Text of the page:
Imaging modalities now would enable accurate detection of the extent of the lesion.51 Deep structures and bone involvement can be identified and an adequate surgery with safe margins can be well-planned.45 A radical approach has been suggested for an adequate resection of mycetoma with applying of Enneking Principles for Oncologic Surgery.52 The rationale of this approach is to manage mycetoma lesions as malignant tumors due to the high recurrence rates after a local resection,46 although mycetoma is a benign disease with no reported malignant or premalignant potentials.5
A series of 26 patients with eumycetoma who underwent wide surgical excisions followed by reconstructive surgeries was reported from Sudan (a homeland of the disease) from 3 referral plastic surgery centers in Sudan.45 The size of lesions encountered ranged from 8 to 20 cm. The sites of lesions include the foot, knee joint, leg, hand, and gluteal region. A wide local excision was performed for large-sized lesion of >8 cm with a safe margin of 0.5–2.2 cm to eradicate the disease.45 As large skin/soft-tissue defects were left after excision, various reconstructive techniques were applied, ranging from split-thickness skin grafts (STSGs) to local or advanced flaps (eg, V-Y advancement flaps, gastrocnemius flap, dorsalis pedis flap, and lateral calcaneal artery flap). These procedures allowed closure of the skin and soft-tissue defects and hence the length of hospital stay was reduced. The patients were followed up over 9–12 months and all had good healing and return to ordinary activities but 1 patient had recurrence. According to our initial experience, we do recommend a reconstructive surgery after wide local excision (WLE) for larger-sized mycetoma lesions and when there are difficulties to close the skin primarily.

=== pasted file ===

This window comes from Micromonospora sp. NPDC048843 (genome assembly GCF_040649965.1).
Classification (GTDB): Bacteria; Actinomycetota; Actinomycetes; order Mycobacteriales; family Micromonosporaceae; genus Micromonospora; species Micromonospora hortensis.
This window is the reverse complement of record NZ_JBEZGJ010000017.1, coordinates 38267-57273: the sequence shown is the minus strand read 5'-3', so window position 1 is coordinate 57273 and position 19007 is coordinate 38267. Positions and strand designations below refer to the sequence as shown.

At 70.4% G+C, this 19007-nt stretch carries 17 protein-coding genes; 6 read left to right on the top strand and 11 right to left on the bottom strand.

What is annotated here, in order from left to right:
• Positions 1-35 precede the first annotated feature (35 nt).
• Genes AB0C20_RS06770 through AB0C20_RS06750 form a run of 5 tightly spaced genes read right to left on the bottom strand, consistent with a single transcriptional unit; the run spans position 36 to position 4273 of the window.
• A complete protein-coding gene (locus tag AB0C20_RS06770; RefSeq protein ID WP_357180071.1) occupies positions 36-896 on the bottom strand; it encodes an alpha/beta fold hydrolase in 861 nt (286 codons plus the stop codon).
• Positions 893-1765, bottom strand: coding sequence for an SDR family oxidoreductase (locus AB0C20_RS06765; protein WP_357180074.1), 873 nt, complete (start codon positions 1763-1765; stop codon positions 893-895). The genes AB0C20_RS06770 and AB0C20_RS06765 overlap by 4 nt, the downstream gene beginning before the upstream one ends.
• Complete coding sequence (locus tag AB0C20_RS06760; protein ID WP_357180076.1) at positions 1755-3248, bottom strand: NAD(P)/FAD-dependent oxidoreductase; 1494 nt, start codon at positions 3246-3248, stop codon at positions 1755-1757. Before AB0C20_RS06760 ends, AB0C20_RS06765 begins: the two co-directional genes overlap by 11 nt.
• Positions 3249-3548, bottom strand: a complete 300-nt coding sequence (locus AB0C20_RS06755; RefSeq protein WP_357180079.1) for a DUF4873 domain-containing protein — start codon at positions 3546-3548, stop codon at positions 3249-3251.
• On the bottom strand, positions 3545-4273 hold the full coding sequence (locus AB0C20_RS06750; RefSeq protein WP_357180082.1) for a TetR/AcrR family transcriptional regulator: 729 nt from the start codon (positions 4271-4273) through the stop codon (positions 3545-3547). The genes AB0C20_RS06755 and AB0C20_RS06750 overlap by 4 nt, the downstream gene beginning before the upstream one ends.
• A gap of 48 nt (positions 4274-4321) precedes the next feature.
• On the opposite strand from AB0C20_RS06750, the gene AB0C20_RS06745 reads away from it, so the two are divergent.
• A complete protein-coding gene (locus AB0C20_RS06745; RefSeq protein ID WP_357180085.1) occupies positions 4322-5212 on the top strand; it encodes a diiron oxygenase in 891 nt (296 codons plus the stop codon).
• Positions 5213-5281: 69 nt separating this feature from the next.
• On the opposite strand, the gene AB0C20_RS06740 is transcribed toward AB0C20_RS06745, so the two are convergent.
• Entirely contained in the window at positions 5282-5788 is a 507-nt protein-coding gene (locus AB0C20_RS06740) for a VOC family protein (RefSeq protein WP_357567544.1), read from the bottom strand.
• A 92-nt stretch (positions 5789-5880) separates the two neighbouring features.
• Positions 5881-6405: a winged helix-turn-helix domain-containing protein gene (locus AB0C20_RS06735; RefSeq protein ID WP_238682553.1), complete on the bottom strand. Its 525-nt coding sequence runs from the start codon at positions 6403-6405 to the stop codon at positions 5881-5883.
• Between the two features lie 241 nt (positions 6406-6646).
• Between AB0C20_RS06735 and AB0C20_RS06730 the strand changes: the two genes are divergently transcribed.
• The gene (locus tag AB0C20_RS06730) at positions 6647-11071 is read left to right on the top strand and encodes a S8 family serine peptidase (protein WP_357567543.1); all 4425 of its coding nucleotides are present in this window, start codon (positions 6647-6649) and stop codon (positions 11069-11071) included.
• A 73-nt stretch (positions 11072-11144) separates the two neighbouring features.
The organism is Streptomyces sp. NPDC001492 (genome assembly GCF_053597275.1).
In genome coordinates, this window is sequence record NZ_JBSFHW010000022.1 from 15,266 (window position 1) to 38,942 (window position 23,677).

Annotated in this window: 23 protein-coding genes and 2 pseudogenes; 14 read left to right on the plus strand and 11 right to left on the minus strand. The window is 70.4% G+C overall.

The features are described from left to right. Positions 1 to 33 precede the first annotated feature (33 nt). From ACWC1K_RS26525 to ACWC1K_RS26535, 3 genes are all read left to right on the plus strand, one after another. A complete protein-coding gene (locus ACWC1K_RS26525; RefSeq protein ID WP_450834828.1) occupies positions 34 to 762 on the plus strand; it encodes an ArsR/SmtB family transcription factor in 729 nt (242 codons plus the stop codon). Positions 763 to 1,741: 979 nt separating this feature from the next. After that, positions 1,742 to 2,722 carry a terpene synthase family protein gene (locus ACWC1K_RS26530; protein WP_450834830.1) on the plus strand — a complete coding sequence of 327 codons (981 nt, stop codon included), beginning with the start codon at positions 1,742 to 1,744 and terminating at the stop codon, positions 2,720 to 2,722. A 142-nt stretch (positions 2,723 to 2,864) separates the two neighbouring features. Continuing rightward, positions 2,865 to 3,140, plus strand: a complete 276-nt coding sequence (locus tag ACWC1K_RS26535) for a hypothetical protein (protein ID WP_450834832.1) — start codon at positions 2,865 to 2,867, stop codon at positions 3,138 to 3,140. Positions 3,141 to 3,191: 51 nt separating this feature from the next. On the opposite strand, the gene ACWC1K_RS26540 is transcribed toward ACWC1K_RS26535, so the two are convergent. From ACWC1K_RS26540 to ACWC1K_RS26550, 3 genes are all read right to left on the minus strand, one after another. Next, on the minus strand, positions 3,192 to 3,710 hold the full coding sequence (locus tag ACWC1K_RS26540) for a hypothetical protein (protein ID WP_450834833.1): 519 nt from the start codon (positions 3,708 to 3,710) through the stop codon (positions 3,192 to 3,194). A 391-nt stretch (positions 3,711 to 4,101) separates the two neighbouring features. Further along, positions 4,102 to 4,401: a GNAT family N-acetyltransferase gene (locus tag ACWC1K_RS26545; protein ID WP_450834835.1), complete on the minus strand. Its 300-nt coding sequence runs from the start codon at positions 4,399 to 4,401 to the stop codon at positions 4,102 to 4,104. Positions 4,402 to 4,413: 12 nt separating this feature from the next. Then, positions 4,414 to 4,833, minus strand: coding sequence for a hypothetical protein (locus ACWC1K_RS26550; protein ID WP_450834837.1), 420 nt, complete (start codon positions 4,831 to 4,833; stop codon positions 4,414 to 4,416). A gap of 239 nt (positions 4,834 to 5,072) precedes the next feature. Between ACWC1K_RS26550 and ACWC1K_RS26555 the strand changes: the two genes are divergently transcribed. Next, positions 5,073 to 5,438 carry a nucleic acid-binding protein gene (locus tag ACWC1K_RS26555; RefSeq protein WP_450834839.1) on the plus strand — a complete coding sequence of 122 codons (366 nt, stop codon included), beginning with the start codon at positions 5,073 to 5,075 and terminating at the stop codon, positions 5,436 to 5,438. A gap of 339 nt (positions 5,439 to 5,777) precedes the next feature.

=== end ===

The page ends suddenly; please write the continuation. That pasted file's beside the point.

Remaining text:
Reconstruction of a foot defect created by local excision of mycetoma lesion was reported from Israel,46 where a right foot defect following an adequate excision of mycetoma was reconstructed by a free tensor fasciae latae musculocutaneous flap with a successful tissue transfer. The function of the affected limb was preserved, and there was no recurrence on magnetic resonance imaging during follow-up.46 Authors justified their reconstructive approach by the fact that transferring a highly vascularized tissue to the mycetoma region—where the infectious process existed—after a radical resection can significantly assist in eradicating residual nests of disease by means of a better delivering of antifungal drugs to the surrounding tissues.46 This newly innovated technique can be effective to reduce recurrence rates. A similar case was reported from Kenya.47 A solitary left anteromedial leg mycetoma swelling with lytic bone invasion on leg x-rays that led into severe inability to use the limb was successively managed by local excision with reconstruction of the defect by gastrocsoleus flap and STSG in combination with antifungal treatment.46 The result was complete resolution of the swelling with no clinical and radiological signs of recurrence on follow-up. The patient became ambulant with normal weight-bearing function of his limb. It is important to note that amputation is still considered as a social stigma and has many medical and socioeconomic impacts especially in developing countries that have the greatest burden of mycetoma.39 Therefore, there is a real need to establish appropriate reconstructive options that would preserve the function of the affected limbs to avoid amputation. Nevertheless, the decision of amputation may be undeniably difficult in some cases as it can be a lifesaving procedure39 A local V-Y flap was advanced to cover a large gluteal defect following local resection of an eumycetoma in the gluteal region.49 A latissimus dorsi flap was transferred to cover a large chest wall defect following an excision of mycetoma lesion.50